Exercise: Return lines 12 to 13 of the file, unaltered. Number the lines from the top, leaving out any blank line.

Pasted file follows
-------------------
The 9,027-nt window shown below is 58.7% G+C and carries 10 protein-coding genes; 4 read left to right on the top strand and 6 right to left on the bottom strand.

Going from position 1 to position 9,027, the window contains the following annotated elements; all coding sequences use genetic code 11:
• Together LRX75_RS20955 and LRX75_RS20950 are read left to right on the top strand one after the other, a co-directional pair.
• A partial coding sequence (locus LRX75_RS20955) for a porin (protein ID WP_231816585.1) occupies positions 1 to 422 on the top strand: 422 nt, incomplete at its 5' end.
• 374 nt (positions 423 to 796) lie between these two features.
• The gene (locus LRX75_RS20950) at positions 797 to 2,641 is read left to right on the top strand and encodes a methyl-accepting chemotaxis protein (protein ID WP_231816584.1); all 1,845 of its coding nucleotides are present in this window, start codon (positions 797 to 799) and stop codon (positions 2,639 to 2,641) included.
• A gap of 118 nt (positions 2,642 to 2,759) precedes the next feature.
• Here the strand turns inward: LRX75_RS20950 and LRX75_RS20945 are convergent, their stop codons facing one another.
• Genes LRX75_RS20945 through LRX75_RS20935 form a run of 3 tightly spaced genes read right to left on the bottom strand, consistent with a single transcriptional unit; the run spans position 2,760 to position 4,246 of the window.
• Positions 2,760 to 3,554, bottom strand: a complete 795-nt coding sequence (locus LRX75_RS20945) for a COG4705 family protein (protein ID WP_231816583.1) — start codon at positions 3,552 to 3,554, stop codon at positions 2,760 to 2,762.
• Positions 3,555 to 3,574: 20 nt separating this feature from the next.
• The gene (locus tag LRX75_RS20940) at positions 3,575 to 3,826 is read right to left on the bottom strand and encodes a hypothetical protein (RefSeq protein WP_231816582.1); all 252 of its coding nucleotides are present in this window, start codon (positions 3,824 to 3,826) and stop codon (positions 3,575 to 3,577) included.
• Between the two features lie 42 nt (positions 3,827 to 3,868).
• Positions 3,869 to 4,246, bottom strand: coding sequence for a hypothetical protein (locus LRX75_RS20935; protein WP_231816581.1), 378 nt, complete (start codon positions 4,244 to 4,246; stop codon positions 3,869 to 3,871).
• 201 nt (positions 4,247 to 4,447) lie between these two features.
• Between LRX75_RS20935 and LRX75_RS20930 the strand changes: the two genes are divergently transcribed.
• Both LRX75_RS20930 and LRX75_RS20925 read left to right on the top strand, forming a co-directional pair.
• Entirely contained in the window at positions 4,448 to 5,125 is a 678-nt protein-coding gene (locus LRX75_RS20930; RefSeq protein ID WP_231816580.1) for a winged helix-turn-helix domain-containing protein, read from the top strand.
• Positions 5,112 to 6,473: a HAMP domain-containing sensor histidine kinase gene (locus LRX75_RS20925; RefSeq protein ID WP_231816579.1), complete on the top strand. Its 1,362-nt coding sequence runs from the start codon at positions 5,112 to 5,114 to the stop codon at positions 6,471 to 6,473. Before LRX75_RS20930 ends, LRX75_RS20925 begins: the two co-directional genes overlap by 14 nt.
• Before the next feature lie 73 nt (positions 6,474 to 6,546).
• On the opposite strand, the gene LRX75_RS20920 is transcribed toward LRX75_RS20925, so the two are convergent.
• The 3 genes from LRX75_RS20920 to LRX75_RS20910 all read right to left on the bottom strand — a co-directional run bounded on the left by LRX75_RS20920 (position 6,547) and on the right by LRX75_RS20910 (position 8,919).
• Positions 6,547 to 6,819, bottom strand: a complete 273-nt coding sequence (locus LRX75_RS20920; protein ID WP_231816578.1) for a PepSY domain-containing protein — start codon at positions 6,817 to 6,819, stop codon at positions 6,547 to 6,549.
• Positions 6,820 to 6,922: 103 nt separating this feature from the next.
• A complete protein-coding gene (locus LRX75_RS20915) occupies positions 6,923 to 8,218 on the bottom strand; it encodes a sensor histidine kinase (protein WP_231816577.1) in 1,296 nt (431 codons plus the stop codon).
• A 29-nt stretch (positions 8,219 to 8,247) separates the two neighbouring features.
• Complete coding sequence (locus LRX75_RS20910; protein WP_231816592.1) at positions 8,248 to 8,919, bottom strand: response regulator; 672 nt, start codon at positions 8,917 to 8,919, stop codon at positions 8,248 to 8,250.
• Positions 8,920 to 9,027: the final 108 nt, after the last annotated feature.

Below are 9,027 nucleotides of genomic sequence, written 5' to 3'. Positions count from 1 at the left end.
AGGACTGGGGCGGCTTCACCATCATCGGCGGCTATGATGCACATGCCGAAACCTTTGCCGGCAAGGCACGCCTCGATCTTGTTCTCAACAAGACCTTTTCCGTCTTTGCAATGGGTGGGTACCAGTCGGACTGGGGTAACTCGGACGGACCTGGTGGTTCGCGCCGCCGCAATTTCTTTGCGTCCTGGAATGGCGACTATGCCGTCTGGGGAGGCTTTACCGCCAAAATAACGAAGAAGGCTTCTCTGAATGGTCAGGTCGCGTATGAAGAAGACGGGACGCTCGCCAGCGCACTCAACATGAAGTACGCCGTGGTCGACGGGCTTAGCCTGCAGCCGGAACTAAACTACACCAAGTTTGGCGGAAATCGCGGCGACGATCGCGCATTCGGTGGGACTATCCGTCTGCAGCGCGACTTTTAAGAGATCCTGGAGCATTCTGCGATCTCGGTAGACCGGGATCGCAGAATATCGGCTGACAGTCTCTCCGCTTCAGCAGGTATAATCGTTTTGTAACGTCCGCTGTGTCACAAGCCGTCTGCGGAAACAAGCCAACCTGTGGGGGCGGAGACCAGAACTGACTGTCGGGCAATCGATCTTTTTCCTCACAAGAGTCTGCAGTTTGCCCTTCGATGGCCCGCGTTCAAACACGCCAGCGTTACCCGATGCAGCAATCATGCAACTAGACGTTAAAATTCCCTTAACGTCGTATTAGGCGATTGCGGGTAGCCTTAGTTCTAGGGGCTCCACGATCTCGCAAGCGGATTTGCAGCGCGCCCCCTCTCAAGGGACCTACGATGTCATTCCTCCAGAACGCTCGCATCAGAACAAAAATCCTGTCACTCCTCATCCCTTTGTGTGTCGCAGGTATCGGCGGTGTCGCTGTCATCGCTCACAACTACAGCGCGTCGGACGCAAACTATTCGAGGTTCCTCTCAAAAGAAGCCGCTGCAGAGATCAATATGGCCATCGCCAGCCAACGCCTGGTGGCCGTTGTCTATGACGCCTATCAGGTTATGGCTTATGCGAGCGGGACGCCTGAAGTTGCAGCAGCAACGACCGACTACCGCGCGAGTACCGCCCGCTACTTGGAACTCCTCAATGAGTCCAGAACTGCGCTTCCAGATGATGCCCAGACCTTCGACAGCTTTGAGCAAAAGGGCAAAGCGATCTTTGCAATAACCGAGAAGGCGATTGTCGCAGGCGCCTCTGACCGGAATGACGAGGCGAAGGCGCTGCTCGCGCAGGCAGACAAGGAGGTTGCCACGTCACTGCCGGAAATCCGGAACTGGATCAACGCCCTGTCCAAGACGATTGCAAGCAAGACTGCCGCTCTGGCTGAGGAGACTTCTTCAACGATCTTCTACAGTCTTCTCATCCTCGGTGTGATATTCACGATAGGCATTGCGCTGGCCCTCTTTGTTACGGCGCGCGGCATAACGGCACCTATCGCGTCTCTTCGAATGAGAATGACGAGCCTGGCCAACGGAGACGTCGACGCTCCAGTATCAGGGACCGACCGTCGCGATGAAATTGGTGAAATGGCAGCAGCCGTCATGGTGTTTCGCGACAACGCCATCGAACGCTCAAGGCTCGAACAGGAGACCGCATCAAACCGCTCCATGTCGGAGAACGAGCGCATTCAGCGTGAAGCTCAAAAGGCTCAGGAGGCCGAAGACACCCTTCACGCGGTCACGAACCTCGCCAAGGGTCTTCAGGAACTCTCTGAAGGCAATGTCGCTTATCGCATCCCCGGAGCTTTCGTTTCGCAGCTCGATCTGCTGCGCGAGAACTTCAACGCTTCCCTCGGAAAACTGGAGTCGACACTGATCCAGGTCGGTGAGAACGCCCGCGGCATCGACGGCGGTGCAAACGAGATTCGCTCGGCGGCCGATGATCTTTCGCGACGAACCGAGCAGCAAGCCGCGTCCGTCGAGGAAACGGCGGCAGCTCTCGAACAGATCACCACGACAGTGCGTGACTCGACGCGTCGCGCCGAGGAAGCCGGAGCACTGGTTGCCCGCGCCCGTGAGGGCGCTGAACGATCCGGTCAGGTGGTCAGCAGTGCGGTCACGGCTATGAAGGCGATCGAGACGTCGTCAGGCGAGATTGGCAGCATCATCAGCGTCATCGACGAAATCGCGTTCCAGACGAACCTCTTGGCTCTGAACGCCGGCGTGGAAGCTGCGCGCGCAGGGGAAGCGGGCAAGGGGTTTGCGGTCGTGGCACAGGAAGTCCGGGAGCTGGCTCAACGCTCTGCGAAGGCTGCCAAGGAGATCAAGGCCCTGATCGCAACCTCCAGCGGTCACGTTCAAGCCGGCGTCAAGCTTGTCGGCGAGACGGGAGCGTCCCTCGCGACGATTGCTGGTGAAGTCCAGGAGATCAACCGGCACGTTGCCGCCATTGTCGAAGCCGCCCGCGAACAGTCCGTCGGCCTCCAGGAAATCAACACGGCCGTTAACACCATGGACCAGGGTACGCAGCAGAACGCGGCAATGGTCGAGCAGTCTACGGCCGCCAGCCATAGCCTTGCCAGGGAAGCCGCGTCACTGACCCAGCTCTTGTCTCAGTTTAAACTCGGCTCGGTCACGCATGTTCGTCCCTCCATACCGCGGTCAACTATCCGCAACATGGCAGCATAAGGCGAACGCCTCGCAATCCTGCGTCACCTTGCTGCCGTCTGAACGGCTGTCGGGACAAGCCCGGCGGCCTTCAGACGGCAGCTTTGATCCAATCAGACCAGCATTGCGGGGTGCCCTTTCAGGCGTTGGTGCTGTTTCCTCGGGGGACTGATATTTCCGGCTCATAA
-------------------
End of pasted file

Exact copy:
• The gene (locus tag LRX75_RS20940) at positions 3,575 to 3,826 is read right to left on the bottom strand and encodes a hypothetical protein (RefSeq protein WP_231816582.1); all 252 of its coding nucleotides are present in this window, start codon (positions 3,824 to 3,826) and stop codon (positions 3,575 to 3,577) included.
• Between the two features lie 42 nt (positions 3,827 to 3,868).